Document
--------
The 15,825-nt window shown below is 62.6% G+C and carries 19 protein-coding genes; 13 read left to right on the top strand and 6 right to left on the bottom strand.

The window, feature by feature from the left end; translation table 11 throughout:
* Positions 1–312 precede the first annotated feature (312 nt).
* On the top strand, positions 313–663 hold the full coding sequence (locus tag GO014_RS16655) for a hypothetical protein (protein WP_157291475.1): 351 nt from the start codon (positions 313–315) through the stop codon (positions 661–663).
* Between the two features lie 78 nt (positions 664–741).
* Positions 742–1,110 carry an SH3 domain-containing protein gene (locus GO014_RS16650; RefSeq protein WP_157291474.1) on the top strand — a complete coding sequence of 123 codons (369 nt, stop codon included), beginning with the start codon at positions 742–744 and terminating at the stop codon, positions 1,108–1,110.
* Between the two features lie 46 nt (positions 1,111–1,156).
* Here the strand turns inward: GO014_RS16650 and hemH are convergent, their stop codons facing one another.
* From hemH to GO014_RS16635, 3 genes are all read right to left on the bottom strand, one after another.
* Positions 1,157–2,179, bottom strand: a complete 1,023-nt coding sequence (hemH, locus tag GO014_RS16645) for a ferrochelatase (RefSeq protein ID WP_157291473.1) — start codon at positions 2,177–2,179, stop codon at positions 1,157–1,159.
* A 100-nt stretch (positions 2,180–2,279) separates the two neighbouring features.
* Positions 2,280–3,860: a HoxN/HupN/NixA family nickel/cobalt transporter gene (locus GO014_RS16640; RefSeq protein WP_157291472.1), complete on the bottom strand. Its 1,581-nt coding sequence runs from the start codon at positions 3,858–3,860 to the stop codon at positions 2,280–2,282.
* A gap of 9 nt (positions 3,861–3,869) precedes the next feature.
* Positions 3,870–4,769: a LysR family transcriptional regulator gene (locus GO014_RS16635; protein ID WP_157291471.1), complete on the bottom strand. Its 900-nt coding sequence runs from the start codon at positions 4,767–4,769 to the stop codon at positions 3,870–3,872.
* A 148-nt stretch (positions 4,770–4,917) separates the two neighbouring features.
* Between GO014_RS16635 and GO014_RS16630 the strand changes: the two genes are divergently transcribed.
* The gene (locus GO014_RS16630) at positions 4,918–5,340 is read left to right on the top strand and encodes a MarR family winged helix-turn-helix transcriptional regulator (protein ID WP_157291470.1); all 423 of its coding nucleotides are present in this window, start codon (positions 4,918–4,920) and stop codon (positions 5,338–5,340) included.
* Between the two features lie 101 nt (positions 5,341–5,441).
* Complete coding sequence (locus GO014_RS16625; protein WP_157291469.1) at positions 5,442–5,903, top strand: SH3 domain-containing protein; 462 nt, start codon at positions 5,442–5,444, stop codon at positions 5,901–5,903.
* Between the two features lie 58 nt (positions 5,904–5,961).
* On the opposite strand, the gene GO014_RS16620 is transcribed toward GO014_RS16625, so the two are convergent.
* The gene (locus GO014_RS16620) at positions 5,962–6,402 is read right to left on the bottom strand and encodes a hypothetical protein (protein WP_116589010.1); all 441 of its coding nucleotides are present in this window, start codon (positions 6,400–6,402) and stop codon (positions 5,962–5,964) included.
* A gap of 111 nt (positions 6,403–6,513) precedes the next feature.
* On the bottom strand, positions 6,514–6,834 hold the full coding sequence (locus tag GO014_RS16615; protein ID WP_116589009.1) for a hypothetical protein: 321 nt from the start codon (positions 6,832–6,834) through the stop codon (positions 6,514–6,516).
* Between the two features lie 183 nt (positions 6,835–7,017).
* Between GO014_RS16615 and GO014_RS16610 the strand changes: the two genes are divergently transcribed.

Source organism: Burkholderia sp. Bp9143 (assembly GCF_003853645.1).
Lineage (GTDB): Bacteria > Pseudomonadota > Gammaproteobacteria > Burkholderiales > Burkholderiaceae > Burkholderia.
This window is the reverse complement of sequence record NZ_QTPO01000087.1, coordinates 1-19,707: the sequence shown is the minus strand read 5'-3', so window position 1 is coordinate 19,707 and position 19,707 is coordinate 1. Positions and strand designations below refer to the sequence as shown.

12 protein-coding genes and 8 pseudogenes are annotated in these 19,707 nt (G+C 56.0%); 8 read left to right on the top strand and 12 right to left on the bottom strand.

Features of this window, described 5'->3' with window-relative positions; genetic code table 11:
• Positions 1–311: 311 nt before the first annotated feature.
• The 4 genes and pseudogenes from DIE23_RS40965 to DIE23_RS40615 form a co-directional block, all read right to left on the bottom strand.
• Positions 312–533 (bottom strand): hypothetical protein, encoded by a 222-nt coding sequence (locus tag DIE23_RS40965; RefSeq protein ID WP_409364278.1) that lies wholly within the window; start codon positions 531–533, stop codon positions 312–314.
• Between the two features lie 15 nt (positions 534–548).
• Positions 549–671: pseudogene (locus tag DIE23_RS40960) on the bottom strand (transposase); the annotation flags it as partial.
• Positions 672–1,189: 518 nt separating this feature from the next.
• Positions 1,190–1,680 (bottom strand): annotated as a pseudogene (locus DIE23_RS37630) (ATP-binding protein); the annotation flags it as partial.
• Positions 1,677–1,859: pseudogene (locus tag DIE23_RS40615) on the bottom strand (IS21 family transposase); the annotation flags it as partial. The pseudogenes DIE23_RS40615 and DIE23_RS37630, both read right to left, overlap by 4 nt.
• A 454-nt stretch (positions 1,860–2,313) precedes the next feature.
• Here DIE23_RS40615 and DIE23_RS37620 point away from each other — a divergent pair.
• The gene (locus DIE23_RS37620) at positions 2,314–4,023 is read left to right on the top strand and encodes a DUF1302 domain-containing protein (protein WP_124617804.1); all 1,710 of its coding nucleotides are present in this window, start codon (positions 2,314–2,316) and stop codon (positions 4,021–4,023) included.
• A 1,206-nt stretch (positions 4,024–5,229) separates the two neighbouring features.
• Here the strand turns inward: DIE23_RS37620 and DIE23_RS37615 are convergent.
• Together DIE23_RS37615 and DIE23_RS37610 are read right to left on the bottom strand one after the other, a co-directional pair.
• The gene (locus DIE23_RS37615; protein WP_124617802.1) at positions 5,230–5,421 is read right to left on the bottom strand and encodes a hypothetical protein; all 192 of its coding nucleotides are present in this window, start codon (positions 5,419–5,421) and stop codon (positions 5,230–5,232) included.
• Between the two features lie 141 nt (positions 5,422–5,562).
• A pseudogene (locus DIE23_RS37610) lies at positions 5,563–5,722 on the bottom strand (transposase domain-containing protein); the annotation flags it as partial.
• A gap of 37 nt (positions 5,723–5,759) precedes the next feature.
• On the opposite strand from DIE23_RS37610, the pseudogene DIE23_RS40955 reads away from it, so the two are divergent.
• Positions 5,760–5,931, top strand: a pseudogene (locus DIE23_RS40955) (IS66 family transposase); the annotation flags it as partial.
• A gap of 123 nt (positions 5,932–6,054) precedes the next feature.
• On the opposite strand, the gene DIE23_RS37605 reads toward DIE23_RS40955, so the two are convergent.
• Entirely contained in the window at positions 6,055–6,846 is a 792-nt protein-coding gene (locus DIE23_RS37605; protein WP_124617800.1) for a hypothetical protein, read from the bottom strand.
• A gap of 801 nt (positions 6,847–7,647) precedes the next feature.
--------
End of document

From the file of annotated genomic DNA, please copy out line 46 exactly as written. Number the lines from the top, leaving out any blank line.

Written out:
• The gene (locus DIE23_RS37615; protein WP_124617802.1) at positions 5,230–5,421 is read right to left on the bottom strand and encodes a hypothetical protein; all 192 of its coding nucleotides are present in this window, start codon (positions 5,419–5,421) and stop codon (positions 5,230–5,232) included.